• 1 mask
  • 1 pr sterile gloves
  • 1 drape 17″ x 19″
  • 1 tape measure
  • 1 Triple Swabsticks
  • 2 alcohol prep pads
  • 2 gauze sponges
  • 1 pre-split sponge
  • 1 non-stick pad
  • 1 roll of take
  • 1 tegaderm transparent dressing 4″ x 4 3/4″
  • 1 label

 These kits are sterile, latex free, and come 30/case from Wolf-Pak.

In the United States alone, physicians place more than 5 million central lines per year. The complications that can arise from the insertion of these IV’s are mechanical, infections, and thrombolytic. Use of the central line dressing change kits for changing of the sites, per the protocol of the facility will improve the care of the patient. The nurse has the vital role to safeguard the patient against the risks that are associated with the central line IV’s.

The Convenient IV Kits


The infamous IV tray that used to be on every medical floor at the hospital has now been replaced with the convenient IV start kits. Everything that is needed is in this one sterile pack and can be easily obtained when needed. The use of the IV start kit saves on time and contains all the necessary supplies to start the IV. All that has to be done, is to grab the kit and an IV catheter and you are ready to go to the patient’s room.

The start kit includes these components:

  • 1 pair of latex free exam gloves.
  • 1 alcohol prep pad
  • 1 latex free tourniquet
  • 2 2 x 2″ gauze sponges
  • 1 roll tape
  • 1 transparent dressing 2-3/8″ by 2″
  • 1 PVP pad
  • 1 dressing change label

These kits are convenient and cost effective. They come 50/case. The nurses start the majority of the IV’s, so the nurses and IV’s seem to go hand in hand. When starting an IV, know the anatomy of the patient and don’t go rooting around looking for that magical vein. Remember that the ventral side of the forearm is sometimes the best place to look. Initially, do a survey, but don’t go in blindly.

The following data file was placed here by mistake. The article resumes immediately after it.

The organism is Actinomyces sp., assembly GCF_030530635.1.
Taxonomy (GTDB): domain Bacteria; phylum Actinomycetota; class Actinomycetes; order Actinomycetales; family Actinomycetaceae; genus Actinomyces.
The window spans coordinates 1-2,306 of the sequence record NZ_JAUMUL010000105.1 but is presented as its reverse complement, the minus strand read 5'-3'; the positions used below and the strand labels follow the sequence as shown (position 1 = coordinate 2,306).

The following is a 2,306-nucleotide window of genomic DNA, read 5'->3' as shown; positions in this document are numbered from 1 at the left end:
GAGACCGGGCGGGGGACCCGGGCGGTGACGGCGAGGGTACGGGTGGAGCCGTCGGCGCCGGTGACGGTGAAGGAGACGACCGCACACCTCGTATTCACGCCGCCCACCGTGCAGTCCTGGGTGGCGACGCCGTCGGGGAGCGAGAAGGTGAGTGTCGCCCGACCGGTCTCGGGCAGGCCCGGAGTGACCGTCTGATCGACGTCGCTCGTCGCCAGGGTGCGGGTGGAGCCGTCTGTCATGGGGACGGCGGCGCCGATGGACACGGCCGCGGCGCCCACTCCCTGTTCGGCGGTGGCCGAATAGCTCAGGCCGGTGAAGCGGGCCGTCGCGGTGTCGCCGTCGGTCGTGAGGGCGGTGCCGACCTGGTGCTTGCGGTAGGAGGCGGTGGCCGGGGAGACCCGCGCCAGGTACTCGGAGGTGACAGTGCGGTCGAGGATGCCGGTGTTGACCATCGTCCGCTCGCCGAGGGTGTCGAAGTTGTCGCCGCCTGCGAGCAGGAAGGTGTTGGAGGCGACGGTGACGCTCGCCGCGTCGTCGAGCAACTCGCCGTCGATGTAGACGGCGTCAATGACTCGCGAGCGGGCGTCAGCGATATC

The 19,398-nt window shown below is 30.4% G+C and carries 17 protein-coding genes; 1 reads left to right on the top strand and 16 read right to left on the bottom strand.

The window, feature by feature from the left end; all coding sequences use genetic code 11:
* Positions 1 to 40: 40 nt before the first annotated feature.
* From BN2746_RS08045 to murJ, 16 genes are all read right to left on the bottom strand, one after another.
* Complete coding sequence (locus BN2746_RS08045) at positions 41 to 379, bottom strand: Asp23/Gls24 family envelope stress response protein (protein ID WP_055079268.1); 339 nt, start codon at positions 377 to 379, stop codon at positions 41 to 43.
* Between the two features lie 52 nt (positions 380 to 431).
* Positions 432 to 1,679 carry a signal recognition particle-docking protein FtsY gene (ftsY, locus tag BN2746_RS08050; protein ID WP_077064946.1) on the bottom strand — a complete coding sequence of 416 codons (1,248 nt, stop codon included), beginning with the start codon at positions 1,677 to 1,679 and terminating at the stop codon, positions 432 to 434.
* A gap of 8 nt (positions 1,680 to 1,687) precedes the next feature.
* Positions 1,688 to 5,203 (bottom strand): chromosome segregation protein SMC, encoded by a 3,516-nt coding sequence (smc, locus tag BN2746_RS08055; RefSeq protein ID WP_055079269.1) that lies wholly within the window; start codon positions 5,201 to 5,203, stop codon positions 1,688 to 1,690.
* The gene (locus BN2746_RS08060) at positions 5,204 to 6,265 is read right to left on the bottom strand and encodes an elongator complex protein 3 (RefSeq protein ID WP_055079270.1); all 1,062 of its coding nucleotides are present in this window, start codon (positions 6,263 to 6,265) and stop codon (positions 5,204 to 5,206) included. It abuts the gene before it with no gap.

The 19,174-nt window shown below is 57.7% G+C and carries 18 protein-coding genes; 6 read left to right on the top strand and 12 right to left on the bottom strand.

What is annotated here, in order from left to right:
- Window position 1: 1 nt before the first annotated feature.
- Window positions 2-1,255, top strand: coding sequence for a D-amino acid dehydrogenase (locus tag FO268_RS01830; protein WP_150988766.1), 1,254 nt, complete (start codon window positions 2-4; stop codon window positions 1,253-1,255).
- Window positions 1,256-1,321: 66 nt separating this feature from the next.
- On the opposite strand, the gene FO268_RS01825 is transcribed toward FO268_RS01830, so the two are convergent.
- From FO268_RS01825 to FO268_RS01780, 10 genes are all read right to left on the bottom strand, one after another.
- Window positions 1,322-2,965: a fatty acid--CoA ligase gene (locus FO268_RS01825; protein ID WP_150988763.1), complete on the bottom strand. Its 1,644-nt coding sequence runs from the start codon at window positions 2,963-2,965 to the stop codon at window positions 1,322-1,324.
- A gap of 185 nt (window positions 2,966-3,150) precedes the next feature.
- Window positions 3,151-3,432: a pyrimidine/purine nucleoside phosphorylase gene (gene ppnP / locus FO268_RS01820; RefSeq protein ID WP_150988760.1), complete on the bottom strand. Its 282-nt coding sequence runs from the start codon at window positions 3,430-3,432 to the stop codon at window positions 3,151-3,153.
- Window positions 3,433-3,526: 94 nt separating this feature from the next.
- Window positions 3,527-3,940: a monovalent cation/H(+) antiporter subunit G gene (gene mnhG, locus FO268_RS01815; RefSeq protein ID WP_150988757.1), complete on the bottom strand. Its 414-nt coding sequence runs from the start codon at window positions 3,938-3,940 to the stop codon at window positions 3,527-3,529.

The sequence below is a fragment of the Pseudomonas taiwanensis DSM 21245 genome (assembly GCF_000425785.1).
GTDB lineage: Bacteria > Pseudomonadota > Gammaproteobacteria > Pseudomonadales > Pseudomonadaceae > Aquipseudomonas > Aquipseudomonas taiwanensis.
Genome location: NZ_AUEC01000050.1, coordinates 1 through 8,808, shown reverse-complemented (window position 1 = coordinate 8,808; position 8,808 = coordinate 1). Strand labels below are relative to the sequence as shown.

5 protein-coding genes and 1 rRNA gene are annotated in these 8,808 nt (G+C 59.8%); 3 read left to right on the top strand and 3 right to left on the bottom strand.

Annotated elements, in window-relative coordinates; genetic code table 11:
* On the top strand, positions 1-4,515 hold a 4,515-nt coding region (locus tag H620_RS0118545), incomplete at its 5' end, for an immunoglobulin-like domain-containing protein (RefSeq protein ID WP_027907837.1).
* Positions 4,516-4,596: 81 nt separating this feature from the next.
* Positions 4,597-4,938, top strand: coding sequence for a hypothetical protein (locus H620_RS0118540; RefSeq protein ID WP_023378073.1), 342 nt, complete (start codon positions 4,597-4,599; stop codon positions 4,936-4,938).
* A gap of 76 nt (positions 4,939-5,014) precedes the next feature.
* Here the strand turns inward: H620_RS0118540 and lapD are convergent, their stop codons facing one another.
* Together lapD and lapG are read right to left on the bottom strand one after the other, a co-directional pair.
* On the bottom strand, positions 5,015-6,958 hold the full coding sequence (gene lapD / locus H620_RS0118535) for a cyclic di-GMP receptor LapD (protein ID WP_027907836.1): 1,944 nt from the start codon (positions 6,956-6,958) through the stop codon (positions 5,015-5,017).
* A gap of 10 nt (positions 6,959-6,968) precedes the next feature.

Because you don’t see a vein does not mean there is not one there. Practice is the best way to sharpen your skills. When palpating for a vein, close your eyes and feel. If you have a patient that has really good veins, close your eyes and palpate. This will help you to learn how a vein feels by touch and when you have a patient that does not have good veins, it will be easier for you to feel their veins.

The vein you choose should feel round, firm, and engorged. Sometimes veins feel and look suitable, but when an IV catheter is inserted, they have irregular or narrow lumens. The advancement of the IV cannula will be difficult in this situation. Because of the fact that the arteries are deeper than the veins, they are rarely damaged when starting peripheral IV’s.

Always follow the protocol of the facility when starting the IV. The IV Start kit will save time in gathering the necessary equipment and will also let the patient know that you are prepared. This gives them more confidence in the IV therapy process. It is not the end of the world, if you miss an IV, nobody gets them all. Tell the patient you are sorry and go get someone to start the IV for the patient. Most hospitals have a policy that no more than 2 IV sticks are made and then the physician is called.